Federal Reserve Note Dances Upon Its Own Grave

By Clint Siegner – Re-Blogged From http://www.Gold-Eagle.com

Practically nobody enters the foreign exchange markets looking to buy and hold. Currency trading is generally a short-term game, and there isn’t much regard for analysis of the longer-term fundamentals.

That much is evident given the ongoing rally in the Federal Reserve Note dollar, despite its outlook being downright grim.

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Out Of Money By December 12th – Social Security Partial Inflation Indexing (Part 2)

By Daniel Amerman – Re-Blogged From http://www.Silver-Phoenix500.com

Most advice on long-term planning for retirement and Social Security benefits is based on the assumption that Social Security will fully keep up with inflation. As we are establishing in this series of analyses, the full inflation indexing of Social Security is a myth and there are major implications for standard of living in retirement as well as the associated decisions with regard to both Social Security and investment planning.

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THERE’S Your Hyperinflation!

By Keith Weiner – Re-Blogged From http://www.Gold-Eagle.com

Hyperinflation is commonly defined as rapidly rising prices which get out of control. For example, the Wikipedia entry begins, “In economics, hyperinflation occurs when a country experiences very high and usually accelerating rates of inflation, rapidly eroding the real value of the local currency…” Let’s restate this in terms of purchasing power. In hyperinflation, the purchasing power of the currency collapses. Before the onset, suppose one collapsar buys ten loaves of bread. Soon, it buys only one loaf. Shortly thereafter, it buys only one slice. Next, it can only purchase a saltine cracker. Pretty soon the collapsar won’t buy any bread at all. Stick a fork in it, it’s done.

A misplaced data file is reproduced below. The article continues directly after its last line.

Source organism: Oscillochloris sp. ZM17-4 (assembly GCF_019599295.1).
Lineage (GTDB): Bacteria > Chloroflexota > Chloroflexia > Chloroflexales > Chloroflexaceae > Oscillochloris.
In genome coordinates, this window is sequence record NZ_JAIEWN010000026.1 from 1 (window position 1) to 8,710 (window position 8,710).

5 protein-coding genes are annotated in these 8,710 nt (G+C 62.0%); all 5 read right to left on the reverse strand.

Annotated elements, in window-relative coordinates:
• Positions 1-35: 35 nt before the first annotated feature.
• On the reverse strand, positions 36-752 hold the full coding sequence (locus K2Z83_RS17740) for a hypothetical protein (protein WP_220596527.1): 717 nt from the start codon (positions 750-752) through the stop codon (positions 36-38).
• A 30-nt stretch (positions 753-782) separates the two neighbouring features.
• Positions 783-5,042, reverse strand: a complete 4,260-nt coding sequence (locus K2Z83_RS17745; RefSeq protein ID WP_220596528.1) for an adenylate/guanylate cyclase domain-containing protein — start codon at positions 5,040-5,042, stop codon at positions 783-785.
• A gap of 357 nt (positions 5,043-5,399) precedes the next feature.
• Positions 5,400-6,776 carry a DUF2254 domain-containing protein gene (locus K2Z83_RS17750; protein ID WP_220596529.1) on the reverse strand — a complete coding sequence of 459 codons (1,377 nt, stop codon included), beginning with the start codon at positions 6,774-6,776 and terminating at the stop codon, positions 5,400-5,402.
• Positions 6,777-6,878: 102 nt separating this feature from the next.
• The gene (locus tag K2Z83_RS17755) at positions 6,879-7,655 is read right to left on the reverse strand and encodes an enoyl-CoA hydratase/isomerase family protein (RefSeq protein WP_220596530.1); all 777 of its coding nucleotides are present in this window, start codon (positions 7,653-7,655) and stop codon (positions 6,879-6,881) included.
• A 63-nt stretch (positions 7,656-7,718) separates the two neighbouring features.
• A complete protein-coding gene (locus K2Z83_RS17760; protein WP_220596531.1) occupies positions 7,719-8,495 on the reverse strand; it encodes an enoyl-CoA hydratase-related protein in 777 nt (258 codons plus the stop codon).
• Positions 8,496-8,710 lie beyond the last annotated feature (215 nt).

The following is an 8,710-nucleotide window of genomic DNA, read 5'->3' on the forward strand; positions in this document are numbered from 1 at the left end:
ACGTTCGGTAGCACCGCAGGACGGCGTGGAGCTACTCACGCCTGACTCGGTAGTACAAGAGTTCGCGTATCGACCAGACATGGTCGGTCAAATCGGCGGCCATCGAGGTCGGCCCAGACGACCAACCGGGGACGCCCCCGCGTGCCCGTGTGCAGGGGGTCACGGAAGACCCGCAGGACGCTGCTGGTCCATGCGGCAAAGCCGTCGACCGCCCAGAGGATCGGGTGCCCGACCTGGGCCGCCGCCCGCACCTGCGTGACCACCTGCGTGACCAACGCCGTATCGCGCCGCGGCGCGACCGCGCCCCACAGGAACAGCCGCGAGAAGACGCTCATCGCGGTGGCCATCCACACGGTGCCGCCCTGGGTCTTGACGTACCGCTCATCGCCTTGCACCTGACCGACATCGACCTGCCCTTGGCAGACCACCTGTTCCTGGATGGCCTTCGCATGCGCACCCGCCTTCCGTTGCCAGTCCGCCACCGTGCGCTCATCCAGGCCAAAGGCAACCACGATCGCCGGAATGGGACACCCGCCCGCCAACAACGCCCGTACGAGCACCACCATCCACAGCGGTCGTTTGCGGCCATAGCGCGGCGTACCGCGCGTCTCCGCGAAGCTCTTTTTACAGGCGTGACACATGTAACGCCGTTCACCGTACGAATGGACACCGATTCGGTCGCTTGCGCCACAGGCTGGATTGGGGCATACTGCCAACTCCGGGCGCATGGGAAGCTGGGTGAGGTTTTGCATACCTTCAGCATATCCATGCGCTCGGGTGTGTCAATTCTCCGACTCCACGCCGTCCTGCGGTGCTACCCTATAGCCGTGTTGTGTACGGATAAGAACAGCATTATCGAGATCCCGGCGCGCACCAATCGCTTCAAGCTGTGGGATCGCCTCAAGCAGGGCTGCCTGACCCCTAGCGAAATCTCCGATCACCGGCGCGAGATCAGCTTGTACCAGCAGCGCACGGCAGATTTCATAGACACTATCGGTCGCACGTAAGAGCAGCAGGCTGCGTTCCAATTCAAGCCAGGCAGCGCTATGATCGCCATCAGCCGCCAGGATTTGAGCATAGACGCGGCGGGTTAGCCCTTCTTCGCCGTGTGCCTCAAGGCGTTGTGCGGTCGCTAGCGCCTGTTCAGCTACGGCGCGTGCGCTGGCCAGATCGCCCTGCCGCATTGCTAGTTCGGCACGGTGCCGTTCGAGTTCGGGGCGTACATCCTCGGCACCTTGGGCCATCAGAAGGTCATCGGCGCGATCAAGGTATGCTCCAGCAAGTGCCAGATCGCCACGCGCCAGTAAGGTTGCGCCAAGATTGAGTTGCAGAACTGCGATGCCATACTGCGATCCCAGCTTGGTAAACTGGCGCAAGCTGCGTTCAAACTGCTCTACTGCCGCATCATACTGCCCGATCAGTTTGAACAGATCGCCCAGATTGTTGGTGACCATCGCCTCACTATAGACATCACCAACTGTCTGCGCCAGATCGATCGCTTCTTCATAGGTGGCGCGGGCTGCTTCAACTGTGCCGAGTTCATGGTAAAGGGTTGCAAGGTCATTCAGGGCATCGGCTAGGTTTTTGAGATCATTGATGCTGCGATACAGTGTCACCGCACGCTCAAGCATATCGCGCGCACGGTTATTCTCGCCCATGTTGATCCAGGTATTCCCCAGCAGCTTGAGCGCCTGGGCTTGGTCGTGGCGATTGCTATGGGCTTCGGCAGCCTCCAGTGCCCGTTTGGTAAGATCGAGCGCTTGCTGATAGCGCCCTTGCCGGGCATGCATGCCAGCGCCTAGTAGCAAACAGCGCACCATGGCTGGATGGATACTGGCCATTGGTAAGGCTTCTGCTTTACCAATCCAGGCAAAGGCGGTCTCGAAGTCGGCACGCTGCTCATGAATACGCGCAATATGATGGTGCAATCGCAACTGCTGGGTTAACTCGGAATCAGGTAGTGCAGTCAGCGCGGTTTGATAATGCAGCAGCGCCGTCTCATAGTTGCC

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Thinking Differently About Purchasing Power

By Keith Weiner – Re-Blogged From http://www.Gold-Eagle.com

The dollar is always losing value. To measure the decline, people turn to the Consumer Price Index (CPI), or various alternative measures such as Shadow Stats or Billion Prices Project. They measure a basket of goods, and we can see how it changes every year.

However, companies are constantly cutting costs. If we see nominal—i.e. dollar—prices rising, it’s despite this relentless increase in efficiency.

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